2 Our conversation today What I bring to the NJDOE CCSS overview Regional Achievement Centers overview Four levers of change and delivery What you can expect of me
Knowledge of curriculum, assessment, instruction and The strategies needed for getting these resources to those who want them and can best improve them What I bring to the NJDOE
Curriculum & Assessment Foundation Teacher Should I alone decide what students need to learn in Chemistry, Biology, Health? PLCs using common assessments to share and learn from each other was the most powerful tool for improving student achievement. Principal District curriculum with assessments can help to drive improved student achievement. District leader How can the DOE best support districts and schools to implement CCSS and improve student achievement? State leader
The Quiet Revolution Common Core State Standards Fewer, clearer, more rigorous Internationally benchmarked Commonness Leverage state and nation-wide expertise (46 States and DC) PARCC (23 States and DC) Continuous improvement Version 1.0 followed by Version 2.0 5
Clearer … The CCSS Difference: Grade 7 ELA Before: NJCCCS (2004) 1. Produce written work and oral work that demonstrate comprehension of informational materials. After: CCSS (2010) 2. Determine two or more central ideas in a text and analyze their development over the course of the text; provide an objective summary of the text.
Before: NJCCCS (2004) 1.Understand and apply the Pythagorean Theorem. After: CCSS (2010) 1.Explain a proof of the Pythagorean Theorem and its converse. 2.Apply the Pythagorean Theorem to determine unknown side lengths in right triangles in real-world and mathematical problems in two and three dimensions. 3.Apply the Pythagorean Theorem to find the distance between two points in a coordinate system. The CCSS Difference: Grade 8 Math
Version 1.0Version 2.0 Version 1.0 WHAT Students need to Learn HOW We can best Instruct WHEN do we know students have Learned Standard Student Learning Objectives Instruction Formative Assessments Summative/Formative CCSS Standard 1 SLO #1 SLO #2 Model Lessons Model Tasks Engaging Instructional Strategies Effective checks for understanding Teacher designed formative assessments Unit Assessment SLOs 1-5 CCSS Standard 2 SLO #3 SLO #4 SLO #5 General Bank of Assessment Items 2.0 Student level learning reports - Professional development - Resource reviews Model Curriculum Unit 8
CCSS aligned unit-based SLOs Quality 6-week unit assessments Model Lessons by SLO Model formative assessments Instructional resource rating system School, Classroom, Student level assessment reports by SLO Item bank Professional Development: Content & Instructional/Assessment support Model Curriculum 2.0: IIS Leveraging Technology
Context for the Regional Achievement Centers (RACs) RACs represent the Department’s most ambitious, focused effort to date to improve student achievement across the state: Shift focus from all schools to low performing schools Significant resources aligned with proven turnaround principles State resources and activities coordinated to support RACs 10 The Department is undergoing a fundamental shift from a system of oversight and monitoring to service delivery and support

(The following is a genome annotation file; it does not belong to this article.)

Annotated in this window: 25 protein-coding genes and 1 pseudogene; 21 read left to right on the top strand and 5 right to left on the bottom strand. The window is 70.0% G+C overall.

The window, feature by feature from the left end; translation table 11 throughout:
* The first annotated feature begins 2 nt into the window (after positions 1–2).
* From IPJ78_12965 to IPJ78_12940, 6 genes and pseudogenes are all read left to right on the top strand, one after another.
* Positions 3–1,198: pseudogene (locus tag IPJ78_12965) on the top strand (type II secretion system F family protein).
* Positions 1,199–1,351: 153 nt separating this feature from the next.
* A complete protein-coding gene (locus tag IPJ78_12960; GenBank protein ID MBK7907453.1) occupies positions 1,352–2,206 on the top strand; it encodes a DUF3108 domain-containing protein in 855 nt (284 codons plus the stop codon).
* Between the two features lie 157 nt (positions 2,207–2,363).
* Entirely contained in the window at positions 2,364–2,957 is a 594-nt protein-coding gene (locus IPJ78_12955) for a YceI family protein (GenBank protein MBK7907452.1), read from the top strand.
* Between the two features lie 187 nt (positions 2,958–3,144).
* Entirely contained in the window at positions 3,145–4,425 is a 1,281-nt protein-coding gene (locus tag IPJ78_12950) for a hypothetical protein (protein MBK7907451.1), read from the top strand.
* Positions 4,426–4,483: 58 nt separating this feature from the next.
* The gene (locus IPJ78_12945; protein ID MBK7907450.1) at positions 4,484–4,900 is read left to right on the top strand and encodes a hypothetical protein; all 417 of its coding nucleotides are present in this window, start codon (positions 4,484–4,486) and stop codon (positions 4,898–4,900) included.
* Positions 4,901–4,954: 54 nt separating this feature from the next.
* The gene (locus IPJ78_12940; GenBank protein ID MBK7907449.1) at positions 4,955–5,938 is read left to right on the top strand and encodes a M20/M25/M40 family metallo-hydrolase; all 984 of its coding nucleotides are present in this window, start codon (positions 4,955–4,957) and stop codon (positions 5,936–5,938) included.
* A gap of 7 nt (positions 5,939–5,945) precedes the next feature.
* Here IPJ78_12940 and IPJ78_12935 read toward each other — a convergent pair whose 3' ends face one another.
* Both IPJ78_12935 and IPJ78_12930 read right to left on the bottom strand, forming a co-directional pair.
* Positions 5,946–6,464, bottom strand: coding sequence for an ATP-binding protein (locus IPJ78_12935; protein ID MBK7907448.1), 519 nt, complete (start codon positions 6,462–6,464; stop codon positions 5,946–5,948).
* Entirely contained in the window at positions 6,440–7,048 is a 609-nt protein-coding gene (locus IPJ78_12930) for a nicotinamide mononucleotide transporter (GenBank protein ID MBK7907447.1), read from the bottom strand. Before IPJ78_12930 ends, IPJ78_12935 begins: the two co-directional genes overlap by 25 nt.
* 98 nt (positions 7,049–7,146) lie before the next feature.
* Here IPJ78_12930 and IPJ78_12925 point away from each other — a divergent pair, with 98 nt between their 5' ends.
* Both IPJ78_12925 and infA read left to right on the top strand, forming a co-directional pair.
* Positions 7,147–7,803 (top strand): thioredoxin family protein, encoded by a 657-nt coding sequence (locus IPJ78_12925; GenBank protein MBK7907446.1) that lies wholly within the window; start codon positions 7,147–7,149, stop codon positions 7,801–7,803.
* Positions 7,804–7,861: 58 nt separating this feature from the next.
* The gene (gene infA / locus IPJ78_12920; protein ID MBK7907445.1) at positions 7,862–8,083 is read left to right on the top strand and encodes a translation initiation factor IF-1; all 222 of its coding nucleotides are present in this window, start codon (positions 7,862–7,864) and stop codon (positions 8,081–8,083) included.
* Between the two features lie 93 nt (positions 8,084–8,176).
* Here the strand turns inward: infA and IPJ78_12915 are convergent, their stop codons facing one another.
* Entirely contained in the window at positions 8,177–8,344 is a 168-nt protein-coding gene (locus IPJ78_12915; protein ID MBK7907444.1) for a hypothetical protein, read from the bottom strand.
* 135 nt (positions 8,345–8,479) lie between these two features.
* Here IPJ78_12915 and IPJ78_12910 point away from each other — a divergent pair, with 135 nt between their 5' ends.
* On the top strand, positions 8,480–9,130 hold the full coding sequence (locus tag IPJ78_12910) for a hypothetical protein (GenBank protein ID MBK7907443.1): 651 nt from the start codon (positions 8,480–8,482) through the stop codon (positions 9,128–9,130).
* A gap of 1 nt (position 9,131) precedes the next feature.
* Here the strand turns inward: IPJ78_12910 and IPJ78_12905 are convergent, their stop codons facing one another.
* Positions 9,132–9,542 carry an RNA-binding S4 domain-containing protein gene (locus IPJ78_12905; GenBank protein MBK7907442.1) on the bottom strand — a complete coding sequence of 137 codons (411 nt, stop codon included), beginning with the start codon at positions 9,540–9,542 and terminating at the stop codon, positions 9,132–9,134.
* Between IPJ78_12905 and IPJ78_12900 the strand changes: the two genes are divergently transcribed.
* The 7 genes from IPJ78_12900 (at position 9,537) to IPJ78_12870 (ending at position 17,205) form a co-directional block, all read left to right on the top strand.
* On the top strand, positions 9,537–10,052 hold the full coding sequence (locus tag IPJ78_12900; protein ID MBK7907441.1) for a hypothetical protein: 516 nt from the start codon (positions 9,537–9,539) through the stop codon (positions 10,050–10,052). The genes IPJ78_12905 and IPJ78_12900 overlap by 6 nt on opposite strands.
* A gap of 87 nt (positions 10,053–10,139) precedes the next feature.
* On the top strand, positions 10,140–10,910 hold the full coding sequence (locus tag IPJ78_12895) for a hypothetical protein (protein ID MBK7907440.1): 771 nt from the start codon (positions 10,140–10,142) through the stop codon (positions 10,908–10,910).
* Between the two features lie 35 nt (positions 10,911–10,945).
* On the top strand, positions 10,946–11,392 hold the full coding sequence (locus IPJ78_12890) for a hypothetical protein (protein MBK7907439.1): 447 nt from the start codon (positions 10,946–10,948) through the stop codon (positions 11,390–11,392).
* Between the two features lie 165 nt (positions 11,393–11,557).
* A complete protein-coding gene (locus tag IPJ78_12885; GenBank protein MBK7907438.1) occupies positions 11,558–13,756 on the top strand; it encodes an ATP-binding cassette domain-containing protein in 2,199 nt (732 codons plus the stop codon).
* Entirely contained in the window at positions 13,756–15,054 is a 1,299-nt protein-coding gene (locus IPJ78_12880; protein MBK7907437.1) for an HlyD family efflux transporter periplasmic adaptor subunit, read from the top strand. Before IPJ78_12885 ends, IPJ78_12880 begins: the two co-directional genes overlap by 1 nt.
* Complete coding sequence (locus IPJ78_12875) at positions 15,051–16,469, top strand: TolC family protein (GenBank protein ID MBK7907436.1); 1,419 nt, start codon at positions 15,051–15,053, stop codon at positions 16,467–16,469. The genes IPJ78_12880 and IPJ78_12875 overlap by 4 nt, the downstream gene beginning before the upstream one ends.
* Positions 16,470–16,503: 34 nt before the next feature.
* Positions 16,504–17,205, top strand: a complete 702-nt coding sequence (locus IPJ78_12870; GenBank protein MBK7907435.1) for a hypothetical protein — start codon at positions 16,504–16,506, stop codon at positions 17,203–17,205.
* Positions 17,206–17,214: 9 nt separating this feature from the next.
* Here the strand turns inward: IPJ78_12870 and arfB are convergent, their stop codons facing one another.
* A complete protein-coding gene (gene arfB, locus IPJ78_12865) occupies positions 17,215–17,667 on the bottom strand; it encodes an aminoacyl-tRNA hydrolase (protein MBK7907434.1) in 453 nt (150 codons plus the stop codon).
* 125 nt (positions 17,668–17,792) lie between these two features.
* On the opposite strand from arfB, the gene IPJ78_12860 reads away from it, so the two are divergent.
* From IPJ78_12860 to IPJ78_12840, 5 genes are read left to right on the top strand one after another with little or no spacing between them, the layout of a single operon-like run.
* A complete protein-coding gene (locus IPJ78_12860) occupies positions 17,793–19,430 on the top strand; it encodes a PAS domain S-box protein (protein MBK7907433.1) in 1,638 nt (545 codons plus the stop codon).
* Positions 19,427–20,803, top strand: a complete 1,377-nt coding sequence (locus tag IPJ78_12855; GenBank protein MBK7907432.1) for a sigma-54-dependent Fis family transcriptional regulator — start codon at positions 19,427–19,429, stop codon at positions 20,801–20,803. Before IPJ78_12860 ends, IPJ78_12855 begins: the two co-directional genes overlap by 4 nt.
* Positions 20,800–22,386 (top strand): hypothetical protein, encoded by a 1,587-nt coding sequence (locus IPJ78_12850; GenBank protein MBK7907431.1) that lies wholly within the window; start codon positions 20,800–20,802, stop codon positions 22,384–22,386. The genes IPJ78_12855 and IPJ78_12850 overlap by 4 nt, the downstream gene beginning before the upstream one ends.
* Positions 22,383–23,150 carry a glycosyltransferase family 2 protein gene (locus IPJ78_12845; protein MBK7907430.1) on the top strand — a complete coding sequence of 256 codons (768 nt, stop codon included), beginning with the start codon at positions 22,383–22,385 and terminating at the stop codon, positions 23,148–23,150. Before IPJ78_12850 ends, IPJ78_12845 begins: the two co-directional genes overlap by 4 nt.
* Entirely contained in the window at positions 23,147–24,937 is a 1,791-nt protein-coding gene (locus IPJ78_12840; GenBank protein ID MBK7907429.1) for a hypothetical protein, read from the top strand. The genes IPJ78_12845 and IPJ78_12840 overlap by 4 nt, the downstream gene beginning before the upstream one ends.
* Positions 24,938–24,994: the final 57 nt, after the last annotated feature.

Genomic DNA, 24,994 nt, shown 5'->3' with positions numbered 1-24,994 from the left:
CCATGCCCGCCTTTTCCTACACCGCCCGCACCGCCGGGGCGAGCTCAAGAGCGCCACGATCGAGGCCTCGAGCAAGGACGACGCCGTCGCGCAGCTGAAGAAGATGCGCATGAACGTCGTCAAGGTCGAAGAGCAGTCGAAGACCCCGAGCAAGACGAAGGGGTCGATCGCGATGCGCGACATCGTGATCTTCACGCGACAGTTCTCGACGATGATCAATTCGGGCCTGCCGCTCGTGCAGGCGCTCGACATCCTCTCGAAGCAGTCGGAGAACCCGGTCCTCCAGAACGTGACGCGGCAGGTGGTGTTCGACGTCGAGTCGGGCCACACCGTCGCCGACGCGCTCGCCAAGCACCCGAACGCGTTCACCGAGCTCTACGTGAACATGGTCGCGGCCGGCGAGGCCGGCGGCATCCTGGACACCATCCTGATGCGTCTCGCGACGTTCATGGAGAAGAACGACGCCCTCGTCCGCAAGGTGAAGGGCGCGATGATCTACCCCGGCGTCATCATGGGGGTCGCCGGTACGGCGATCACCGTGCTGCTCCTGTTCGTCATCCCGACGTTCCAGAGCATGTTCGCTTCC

Regional Achievement Centers overview Identify schools struggling the most Based on NCLB waiver guidelines, NJDOE identifies Priority and Focus Schools this spring Assess needs and develop plans Quality School Reviews (QSR) are conducted Comprehensive School Improvement Plans are developed collaboratively Clear performance metrics are defined Provide targeted interventions aligned to proven turnaround principles RACs led by a Regional Achievement Director and staffed with specialists knowledgeable in school turnaround principles 11 8 Turnaround Principles 1.School climate & culture 2.Principal leadership 3.Quality of instruction 4.Quality of standards- based curriculum, assessment, intervention system 5.Effective use of data to improve student achievement 6.Effective staffing 7.Academically-focused family & community engagement 8.Redesigning school time
12 Great People Clear Plans Effective Tools Stakeholder Commitment Optimally staffed RACs Well-researched intervention strategies tied directly to accountability metrics High-quality resources that maximize fidelity of implementation DOE culture and statewide commitment to RAC success Regional Achievement Centers design
13 RACs are organized geographically; each RAC will have an office within the region #Counties 1Morris - Sussex - Warren 2Bergen - Passaic 3Essex - Hudson 4Hunterdon - Mercer - Somerset - Union 5Middlesex – Monmouth - Ocean 6Camden - Burlington 7 Atlantic - Cape May - Cumberland - Salem - Gloucester Subject to revision
Academics: What do students need to learn? Talent: How is that learning best delivered? Performance: How are we doing? Innovation: How can we continue to improve? RACs: “Boots on the ground” It is a moral imperative that we work together to prepare every child for college and career. Four Levers of Change and Delivery
Willingness to listen, learn & reflect Quiet determination Persistence Resilience “Be the change you wish to see in the world” Ghandi What you can expect of me…
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